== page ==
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Why Do Some People Find Pain to Be a Turn-on?

Why Do Some People Find Pain to Be a Turn-on?: Vision / Getty

Vision / Getty

If you’ve always harbored a desire to be cuffed and whipped, you might be a masochist. A masochist is someone who finds painful sexual activities like spanking, biting and whipping to be pleasurable. Sexual masochists want to experience pain when they have sex, and while most masochists are content with milder forms of pain, some can only get off during extreme activities like cutting and electric shock.

To a lot of people, masochism is unsettling. Whereas most of us spend our lives trying to avoid pain, especially during sex, masochists practically beg others to hurt them, sometimes in ways that sound dangerous. Why is that? Where do masochistic desires come from in the first place?

Historically, the prevailing view of the mental health community was that masochists were insane. In fact, until recently, masochism was considered a diagnosable psychiatric condition. (Today, it’s only considered a disorder to the extent that one’s masochistic desires can cause personal distress or impairment in one’s life). This school of thought has largely fallen out of favor thanks to a growing body of research that demonstrates how masochists appear to be as psychologically healthy as everyone else. Scientists no longer believe that masochism stems from general psychological problems, but there are still a few major theories that attempt to explain the psychological desire for pain mixed with pleasure.


THE LEARNED BEHAVIOR THEORY
Many psychologists have argued that paraphilias—that is, unusual sexual interests—are learned behaviors. Learning theory can therefore help explain not only why some of us become masochists, but also why others have foot and shoe fetishes, become furries and so forth.

So how might masochism be learned? Sometimes, it begins with an observation. For example, if you repeatedly see people enjoying being spanked (as in every other scene in Fifty Shades of Grey), you may be more inclined to try it yourself. Let’s say you asked to be spanked on a day when you’re feeling particularly horny. That will make the ensuing sex all the more hot and your orgasm that much more powerful. These conditions make spanking a rewarding sexual behavior—and rewarded behaviors tend to be repeated.

THE ESCAPE THEORY
A lot of us have a hard time enjoying ourselves during sex because of anxieties about our bodies or performance abilities. Those anxieties interfere with sexual enjoyment, which is why social psychologist Roy Baumeister has proposed that masochism is a solution for overly anxious people. The experience of pain, he says, provides a potent distraction from whatever else might be on our minds. In other words, people looking for a psychological escape might be drawn to masochism because it’s a powerful physical distraction that lets you lose yourself in the moment.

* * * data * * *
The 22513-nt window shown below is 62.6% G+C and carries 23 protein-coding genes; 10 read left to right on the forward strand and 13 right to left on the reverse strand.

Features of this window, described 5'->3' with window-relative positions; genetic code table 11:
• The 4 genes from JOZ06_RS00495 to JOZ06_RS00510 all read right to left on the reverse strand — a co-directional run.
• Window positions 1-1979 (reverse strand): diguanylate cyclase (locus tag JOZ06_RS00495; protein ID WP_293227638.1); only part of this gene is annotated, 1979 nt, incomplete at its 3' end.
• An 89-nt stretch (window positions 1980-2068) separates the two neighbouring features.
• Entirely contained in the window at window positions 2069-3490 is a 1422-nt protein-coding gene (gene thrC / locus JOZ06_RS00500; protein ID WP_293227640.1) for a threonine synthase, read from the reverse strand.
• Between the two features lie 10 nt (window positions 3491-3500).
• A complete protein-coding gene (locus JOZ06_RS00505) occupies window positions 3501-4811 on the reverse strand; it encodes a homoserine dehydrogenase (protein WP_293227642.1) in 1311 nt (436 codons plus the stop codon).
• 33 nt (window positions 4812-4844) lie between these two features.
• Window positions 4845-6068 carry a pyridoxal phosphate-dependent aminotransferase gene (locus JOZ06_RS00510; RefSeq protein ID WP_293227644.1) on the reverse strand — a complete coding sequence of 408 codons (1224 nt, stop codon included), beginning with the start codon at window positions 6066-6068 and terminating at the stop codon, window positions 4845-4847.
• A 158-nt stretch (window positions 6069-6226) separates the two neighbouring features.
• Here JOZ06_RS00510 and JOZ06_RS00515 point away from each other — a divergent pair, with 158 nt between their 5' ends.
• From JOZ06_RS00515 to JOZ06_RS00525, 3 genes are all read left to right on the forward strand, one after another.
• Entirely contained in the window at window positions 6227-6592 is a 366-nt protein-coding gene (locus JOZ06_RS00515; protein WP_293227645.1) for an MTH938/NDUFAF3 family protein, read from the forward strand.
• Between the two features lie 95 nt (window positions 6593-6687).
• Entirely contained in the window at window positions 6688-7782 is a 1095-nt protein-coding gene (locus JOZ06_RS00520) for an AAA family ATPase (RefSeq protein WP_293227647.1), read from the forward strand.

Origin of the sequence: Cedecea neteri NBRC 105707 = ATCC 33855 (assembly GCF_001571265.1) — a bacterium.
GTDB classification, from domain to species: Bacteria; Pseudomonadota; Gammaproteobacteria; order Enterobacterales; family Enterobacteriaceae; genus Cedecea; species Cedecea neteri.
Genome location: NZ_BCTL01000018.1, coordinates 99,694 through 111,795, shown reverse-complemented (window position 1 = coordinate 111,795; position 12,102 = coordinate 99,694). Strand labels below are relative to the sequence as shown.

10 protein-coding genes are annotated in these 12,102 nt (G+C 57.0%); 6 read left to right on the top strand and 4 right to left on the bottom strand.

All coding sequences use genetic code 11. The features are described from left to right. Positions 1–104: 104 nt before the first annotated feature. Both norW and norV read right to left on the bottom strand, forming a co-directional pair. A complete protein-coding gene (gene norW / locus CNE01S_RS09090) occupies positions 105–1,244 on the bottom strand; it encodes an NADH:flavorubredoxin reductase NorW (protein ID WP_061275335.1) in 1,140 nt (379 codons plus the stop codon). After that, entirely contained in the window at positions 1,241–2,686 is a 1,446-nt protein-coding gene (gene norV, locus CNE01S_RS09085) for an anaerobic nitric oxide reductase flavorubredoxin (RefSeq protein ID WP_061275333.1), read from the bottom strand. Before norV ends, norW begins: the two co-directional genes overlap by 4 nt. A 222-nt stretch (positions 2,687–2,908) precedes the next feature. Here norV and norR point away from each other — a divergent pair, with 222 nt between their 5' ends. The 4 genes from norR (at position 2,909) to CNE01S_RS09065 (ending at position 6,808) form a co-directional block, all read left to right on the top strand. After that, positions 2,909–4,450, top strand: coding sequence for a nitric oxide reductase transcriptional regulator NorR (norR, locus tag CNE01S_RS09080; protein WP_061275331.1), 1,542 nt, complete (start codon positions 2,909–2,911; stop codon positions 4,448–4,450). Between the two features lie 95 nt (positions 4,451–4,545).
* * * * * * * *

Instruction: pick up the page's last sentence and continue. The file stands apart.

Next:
THE ALTERED STATE THEORY
A related theory suggests that masochism isn’t just a form of psychological distraction and escape, but rather that it creates an altered state of consciousness, along the lines of what might happen during meditation.

A paper published earlier this year in the journal PLOS ONE found support for this among people who engaged in extreme masochistic rituals that involved receiving temporary piercings with weights attached to them. Researchers found that these people entered a psychological state known as transient hypofrontality, which they described as involving “reductions in pain, living in the here and now, little active decision making, little active logic, and feelings of floating and peacefulness.” What this suggests is that for some people, masochism may be less about the sex and more about achieving a spiritual state.

THE THEORY OF VALUE AND PERSONAL MEANING
Masochism may be a way for some people to find personal meaning or value. This theory, also attributable to Baumeister and described in his book Masochism and the Self, begins with the idea that masochism typically occurs in the context of close, ongoing relationships. Masochism isn’t something people usually do with strangers—and for good reason: In a relationship, there’s likely mutual concern and respect for boundaries, which is essential for practicing masochistic activities safely.

When they’re in a safe relationship, it’s not uncommon for masochists to become utterly devoted to their partners. Consistent with this idea, Baumeister found that many masochists says things like “I live to serve” or “My only goal is to please my mistress.” Statements like this suggest that, for some, masochism can become self-defining and may even be seen as a reason to live.


That said, let me be perfectly clear: These theories are not mutually exclusive. I would argue that all of them are likely correct to some degree. And if there’s one thing I’ve learned as a sex scientist, it’s that understanding sexual behavior is incredibly complicated. Although two people might have the same sexual desires, it doesn’t mean the underlying causes of those desires are the same.


Justin Lehmiller, PhD is a sex educator and researcher at Ball State University and author of the blog Sex and Psychology. Follow him on Twitter @JustinLehmiller.

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